Did You Hug Your Mirror Today?
By Rita Freedman, PhD
I’m startled as Ellen arrives for her first appointment. Poured into skintight jeans and a black tank top, her striking, tall body is a vision of fashion, but also a victim of famine—both at the same time. This recent Yale graduate soon describes a host of eating disorder symptoms, including a badly distorted body image. In a later session we stand together facing a full-length mirror. Gently I describe what I see. “You’re a woman of stature,” I begin. “You seem elegant, yet frail. Your sensitive features remind me of a classic portrait. Your eyes…”
Ellen studies her reflection then sadly murmurs, “If only I could see that person, but I can’t.”
Like so many of my clients, Ellen views herself as a shameful object, rather than a valuable subject. Her authentic self, a living-breathing-feeling person, remains hidden. Self-objectification distorts her body image and erodes her confidence. Correcting this fundamental error is crucial to Ellen’s recovery.
What Is Self-Objectification?
Self-objectification is a process of seeing and treating one’s self as a lifeless thing. Common among females, it often begins in childhood. Girls and women of every age are surveyed as pieces of “eye candy,” objects to be visually consumed by others. Whether at home, at school, and especially in the media, “girl watching” is a kind of national sport. This destructive game of regarding people as things becomes internalized, at which point the body is unconsciously treated like an object on display.
Objectification is dehumanizing. It reduces you to a collection of parts, and then induces you to make over those parts in order to gain attention or affection. As in Ellen’s case, it disconnects you from who you are.
When judged mainly as a lifeless object, your subjective inner self slowly fades from view, and you become a stranger, invisible to yourself.
Psychologists Barbara Fredrickson and Toni Ann Roberts conclude that objectification arouses strong emotions, which dominate our sense of self. There is anxious mirror questioning: “Do I look OK?” There’s also tormenting guilt and shame when beauty ideals become moral ideals. For example, Ellen equates good looks with goodness. Eating in public seems sinful to her. Feeling full is a sign of self-indulgence and dieting serves as proof of being a good girl. Fredrickson and Roberts warn that objectification incites preoccupation with appearance. This in turn leads to endless body monitoring, which interrupts the focused concentration needed for success in life.
Appearance is not identity. To grow beyond self-objectification, Ellen must learn to recognize herself as more than a collection of parts. After all, the mind directs what the eye sees. There is a constant dialogue between what exists objectively and what we create subjectively. When facing the mirror with Ellen, I try to reflect an empathic view of her as unique, valuable, and lovable. Empathy has been compared to giving an emotional hug. My empathy guides her to embrace her subjective image with more compassion.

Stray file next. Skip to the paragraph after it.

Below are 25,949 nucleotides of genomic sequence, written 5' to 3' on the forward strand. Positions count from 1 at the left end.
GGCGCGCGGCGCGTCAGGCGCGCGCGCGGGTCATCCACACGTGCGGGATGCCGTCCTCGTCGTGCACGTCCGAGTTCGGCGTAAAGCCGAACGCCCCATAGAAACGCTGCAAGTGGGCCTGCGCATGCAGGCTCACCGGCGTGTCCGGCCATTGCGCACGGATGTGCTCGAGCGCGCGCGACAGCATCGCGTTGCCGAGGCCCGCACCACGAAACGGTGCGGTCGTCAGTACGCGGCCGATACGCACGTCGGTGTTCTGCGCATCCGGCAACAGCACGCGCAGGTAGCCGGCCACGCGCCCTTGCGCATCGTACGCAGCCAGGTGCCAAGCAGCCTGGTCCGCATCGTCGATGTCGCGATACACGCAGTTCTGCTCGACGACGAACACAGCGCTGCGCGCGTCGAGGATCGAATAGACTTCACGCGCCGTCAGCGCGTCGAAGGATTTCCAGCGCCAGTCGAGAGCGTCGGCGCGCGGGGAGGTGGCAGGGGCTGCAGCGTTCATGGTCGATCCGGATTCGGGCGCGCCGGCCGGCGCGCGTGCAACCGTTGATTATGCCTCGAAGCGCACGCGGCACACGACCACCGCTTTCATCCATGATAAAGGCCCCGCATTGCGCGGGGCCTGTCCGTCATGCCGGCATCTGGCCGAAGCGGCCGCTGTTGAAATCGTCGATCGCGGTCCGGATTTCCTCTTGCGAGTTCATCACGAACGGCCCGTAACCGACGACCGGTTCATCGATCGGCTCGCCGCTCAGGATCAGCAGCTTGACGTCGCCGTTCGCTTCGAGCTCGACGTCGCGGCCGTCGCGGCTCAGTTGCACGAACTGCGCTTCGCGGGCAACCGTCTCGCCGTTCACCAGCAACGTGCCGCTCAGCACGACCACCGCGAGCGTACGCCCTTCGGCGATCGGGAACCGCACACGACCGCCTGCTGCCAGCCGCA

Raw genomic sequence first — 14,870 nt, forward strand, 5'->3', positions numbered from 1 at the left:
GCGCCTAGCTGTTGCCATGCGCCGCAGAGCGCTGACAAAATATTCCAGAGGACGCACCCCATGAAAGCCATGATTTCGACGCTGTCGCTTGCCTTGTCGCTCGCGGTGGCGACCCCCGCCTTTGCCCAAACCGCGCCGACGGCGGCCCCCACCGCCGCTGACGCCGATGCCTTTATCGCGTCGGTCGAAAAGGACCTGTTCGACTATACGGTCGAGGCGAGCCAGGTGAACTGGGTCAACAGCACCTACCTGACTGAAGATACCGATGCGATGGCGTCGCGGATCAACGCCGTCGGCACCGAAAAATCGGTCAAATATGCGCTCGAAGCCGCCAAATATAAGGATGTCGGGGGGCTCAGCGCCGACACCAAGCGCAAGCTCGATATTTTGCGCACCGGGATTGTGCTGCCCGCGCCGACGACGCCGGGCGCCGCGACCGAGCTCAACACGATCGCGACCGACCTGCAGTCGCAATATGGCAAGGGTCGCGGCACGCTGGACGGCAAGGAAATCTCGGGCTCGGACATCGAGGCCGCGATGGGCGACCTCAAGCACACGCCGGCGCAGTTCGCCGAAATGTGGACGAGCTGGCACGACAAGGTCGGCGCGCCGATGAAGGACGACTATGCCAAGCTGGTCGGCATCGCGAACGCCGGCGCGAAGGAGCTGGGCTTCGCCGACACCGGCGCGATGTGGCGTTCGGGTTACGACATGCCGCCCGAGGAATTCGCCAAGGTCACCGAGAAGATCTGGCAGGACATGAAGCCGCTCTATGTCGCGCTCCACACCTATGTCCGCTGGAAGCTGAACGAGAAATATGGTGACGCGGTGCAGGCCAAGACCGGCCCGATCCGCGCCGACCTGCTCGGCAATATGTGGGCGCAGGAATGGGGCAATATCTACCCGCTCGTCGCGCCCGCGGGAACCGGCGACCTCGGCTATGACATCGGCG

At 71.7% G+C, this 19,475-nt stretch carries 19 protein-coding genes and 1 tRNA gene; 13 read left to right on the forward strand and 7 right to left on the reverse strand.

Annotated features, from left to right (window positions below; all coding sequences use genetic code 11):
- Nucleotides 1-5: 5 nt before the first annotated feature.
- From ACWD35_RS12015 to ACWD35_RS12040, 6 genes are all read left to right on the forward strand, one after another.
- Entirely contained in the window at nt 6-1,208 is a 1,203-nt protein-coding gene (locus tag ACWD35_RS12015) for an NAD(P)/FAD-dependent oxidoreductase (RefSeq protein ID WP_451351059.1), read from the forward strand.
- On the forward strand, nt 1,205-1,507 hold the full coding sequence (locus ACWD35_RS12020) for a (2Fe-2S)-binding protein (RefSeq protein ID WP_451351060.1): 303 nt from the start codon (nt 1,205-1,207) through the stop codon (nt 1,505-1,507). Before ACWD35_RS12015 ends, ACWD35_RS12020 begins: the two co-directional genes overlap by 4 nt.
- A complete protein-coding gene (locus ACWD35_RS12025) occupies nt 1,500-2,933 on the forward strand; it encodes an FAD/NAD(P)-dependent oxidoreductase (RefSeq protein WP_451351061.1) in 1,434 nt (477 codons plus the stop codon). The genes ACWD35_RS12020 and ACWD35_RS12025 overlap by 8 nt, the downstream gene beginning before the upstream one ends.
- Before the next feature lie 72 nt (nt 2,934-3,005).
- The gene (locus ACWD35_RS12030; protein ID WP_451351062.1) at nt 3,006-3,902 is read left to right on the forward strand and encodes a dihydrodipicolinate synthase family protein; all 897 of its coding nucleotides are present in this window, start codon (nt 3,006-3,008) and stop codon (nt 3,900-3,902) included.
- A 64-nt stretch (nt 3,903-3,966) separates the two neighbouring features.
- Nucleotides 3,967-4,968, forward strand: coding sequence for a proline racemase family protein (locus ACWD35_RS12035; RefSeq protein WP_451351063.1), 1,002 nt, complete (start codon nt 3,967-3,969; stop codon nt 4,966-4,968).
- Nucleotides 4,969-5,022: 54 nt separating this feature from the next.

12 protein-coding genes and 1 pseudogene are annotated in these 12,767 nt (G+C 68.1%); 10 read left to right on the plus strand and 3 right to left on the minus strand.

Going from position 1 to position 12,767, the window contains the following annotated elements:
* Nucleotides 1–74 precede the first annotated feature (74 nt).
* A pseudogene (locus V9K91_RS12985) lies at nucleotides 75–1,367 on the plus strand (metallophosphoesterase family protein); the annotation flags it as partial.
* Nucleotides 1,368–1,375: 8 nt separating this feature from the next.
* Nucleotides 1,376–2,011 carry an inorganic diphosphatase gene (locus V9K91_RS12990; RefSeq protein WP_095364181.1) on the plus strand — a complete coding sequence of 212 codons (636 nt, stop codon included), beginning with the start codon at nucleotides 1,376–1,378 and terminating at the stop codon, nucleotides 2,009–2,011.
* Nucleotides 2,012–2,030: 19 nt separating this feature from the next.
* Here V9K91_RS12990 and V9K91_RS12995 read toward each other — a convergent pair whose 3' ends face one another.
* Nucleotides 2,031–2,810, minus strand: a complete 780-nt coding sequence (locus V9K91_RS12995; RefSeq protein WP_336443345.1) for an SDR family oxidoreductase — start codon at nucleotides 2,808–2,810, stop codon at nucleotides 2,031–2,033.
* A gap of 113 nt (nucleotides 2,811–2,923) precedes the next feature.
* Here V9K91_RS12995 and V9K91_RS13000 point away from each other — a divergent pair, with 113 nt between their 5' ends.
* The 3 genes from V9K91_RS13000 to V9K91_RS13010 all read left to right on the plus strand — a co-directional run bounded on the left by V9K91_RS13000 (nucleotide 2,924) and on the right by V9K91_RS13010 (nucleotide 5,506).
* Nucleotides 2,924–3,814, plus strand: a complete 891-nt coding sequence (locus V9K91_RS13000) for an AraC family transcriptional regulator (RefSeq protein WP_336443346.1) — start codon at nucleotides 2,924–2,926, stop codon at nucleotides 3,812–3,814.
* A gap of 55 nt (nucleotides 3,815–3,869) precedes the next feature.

Exercises to Reduce Self-Objectification
Your own mirror can serve like an empathic therapist. It invites you in for a mini session of “meet the self,” at truly affordable rates! Here are some exercises to reduce self-objectification and improve body image. The goal is to cultivate empathy and connect the virtual you in the glass with the real inner you, a whole person who acts, thinks, feels, and loves. (Additional exercises are outlined in the book Bodylove: Learning to like our looks and ourselves.)
1. Tell Me about yourself – While facing a full-length mirror, ask your reflected double to “tell me about yourself.” Then speak out loud and relate a tale, a trip, a wish, or a dream, just as if you were chatting with a friend. Notice your gestures and expressions as the “silent object” in the mirror becomes a living subject.
2. Reflecting Together – Invite a friend or loved one over to a full-length mirror for a moment of shared reflection. Simply stand together in quiet contemplation; perhaps admire your reflections, hold hands, tell a joke, or dance. Notice how self-awareness shifts as emotions are contagiously passed between you.
3. Cultivating Empathy – Empathy is the opposite of criticism or indifference. It includes concern, care, and compassion. Seated comfortably before a full-length mirror, relax by taking a few deep, cleansing breaths. While focused on your image, send a compassionate prayer to some aspect of your body or your self. For example: May I make peace with my lack of control. May I forgive myself for hating and hurting myself. May I accept my body with compassion.
4. Self-Insight – Using a small hand mirror, sit quietly in close face-to-face contemplation for a full three minutes. Stare directly eye-to-eye, not merely at yourself but deeply into yourself. Search your eyes for an elusive essence beneath the surface, the I within the Eye. With your mind and heart wide opened, ask, “Who are you?” Then listen empathically for an answer from within.
It has been said that, “The best mirror is an old friend.” Of course this insight has a rich double meaning. A friend doesn’t see or treat you like a throw-away object. A friend knows that you’re much more than your appearance. A friend is ready with a hug whenever needed. Perhaps it’s time to face up to self-objectification and ask yourself, “Did I hug my mirror today?” And did it hug you back?
About the Author
Rita Freedman, PhD, practices cognitive behavioral psychology in Harrison, NY. Her books include Beauty Bound and Bodylove: Learning to like our looks and ourselves.
Reprinted with permission from Eating Disorders Recovery Today
Fall 2008 Volume 6, Number 4
©2008 Gürze Books